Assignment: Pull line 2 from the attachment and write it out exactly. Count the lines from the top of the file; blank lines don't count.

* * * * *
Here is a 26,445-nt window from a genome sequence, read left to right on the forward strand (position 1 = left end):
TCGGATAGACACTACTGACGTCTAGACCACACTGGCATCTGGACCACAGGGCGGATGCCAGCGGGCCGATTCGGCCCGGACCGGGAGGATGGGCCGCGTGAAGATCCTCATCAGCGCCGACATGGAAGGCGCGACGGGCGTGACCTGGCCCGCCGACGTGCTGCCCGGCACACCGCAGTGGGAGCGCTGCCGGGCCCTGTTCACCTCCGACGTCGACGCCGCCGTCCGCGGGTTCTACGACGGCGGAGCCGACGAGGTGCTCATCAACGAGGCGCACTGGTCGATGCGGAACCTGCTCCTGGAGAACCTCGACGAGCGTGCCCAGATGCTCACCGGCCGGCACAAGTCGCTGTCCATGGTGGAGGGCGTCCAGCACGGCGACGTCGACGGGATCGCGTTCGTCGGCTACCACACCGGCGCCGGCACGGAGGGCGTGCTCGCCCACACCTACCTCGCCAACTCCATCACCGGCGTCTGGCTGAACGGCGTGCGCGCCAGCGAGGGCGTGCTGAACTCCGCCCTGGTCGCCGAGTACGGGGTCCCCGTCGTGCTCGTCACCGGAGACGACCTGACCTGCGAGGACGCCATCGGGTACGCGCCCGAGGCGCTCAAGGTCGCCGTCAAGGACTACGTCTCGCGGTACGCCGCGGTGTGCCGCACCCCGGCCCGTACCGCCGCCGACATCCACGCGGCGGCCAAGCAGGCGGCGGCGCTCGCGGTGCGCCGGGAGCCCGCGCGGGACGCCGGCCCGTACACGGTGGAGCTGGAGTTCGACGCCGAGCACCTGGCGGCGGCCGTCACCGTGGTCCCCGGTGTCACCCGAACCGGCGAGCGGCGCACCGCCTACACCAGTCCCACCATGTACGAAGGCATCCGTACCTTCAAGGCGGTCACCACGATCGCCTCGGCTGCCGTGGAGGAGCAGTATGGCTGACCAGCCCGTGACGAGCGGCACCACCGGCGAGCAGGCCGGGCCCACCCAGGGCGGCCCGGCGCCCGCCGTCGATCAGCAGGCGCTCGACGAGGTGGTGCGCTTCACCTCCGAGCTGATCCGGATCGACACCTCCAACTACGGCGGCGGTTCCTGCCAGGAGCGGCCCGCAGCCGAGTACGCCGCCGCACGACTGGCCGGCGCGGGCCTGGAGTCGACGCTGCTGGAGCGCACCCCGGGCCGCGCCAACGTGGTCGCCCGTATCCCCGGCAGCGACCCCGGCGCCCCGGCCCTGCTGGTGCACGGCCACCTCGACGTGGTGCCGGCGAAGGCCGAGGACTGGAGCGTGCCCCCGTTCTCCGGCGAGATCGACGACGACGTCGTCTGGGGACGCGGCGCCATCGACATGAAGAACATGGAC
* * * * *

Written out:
TCGGATAGACACTACTGACGTCTAGACCACACTGGCATCTGGACCACAGGGCGGATGCCAGCGGGCCGATTCGGCCCGGACCGGGAGGATGGGCCGCGTGAAGATCCTCATCAGCGCCGACATGGAAGGCGCGACGGGCGTGACCTGGCCCGCCGACGTGCTGCCCGGCACACCGCAGTGGGAGCGCTGCCGGGCCCTGTTCACCTCCGACGTCGACGCCGCCGTCCGCGGGTTCTACGACGGCGGAGCCGACGAGGTGCTCATCAACGAGGCGCACTGGTCGATGCGGAACCTGCTCCTGGAGAACCTCGACGAGCGTGCCCAGATGCTCACCGGCCGGCACAAGTCGCTGTCCATGGTGGAGGGCGTCCAGCACGGCGACGTCGACGGGATCGCGTTCGTCGGCTACCACACCGGCGCCGGCACGGAGGGCGTGCTCGCCCACACCTACCTCGCCAACTCCATCACCGGCGTCTGGCTGAACGGCGTGCGCGCCAGCGAGGGCGTGCTGAACTCCGCCCTGGTCGCCGAGTACGGGGTCCCCGTCGTGCTCGTCACCGGAGACGACCTGACCTGCGAGGACGCCATCGGGTACGCGCCCGAGGCGCTCAAGGTCGCCGTCAAGGACTACGTCTCGCGGTACGCCGCGGTGTGCCGCACCCCGGCCCGTACCGCCGCCGACATCCACGCGGCGGCCAAGCAGGCGGCGGCGCTCGCGGTGCGCCGGGAGCCCGCGCGGGACGCCGGCCCGTACACGGTGGAGCTGGAGTTCGACGCCGAGCACCTGGCGGCGGCCGTCACCGTGGTCCCCGGTGTCACCCGAACCGGCGAGCGGCGCACCGCCTACACCAGTCCCACCATGTACGAAGGCATCCGTACCTTCAAGGCGGTCACCACGATCGCCTCGGCTGCCGTGGAGGAGCAGTATGGCTGACCAGCCCGTGACGAGCGGCACCACCGGCGAGCAGGCCGGGCCCACCCAGGGCGGCCCGGCGCCCGCCGTCGATCAGCAGGCGCTCGACGAGGTGGTGCGCTTCACCTCCGAGCTGATCCGGATCGACACCTCCAACTACGGCGGCGGTTCCTGCCAGGAGCGGCCCGCAGCCGAGTACGCCGCCGCACGACTGGCCGGCGCGGGCCTGGAGTCGACGCTGCTGGAGCGCACCCCGGGCCGCGCCAACGTGGTCGCCCGTATCCCCGGCAGCGACCCCGGCGCCCCGGCCCTGCTGGTGCACGGCCACCTCGACGTGGTGCCGGCGAAGGCCGAGGACTGGAGCGTGCCCCCGTTCTCCGGCGAGATCGACGACGACGTCGTCTGGGGACGCGGCGCCATCGACATGAAGAACATGGAC